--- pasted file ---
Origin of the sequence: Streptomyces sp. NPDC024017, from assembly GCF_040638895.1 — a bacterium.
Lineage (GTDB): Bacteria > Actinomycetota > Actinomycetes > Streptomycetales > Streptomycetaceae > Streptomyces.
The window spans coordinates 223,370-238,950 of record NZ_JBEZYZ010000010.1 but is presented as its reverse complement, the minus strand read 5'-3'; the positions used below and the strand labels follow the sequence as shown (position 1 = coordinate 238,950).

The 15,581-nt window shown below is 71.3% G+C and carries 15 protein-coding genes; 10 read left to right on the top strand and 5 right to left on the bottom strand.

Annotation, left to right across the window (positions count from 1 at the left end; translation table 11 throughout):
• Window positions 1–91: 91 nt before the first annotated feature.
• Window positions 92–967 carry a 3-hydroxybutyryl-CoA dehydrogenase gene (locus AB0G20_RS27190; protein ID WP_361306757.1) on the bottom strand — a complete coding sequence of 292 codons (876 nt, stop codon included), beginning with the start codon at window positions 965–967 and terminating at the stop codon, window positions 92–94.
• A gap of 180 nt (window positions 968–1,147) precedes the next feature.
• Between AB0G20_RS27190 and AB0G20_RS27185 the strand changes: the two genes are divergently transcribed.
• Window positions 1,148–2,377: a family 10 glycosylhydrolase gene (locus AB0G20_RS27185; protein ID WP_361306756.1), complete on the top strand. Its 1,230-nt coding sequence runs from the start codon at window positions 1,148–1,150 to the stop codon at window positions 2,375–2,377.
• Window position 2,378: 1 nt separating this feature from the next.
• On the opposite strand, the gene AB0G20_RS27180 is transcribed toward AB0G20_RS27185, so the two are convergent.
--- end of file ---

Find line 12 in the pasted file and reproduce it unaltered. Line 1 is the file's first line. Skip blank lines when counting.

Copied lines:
• On the opposite strand, the gene AB0G20_RS27180 is transcribed toward AB0G20_RS27185, so the two are convergent.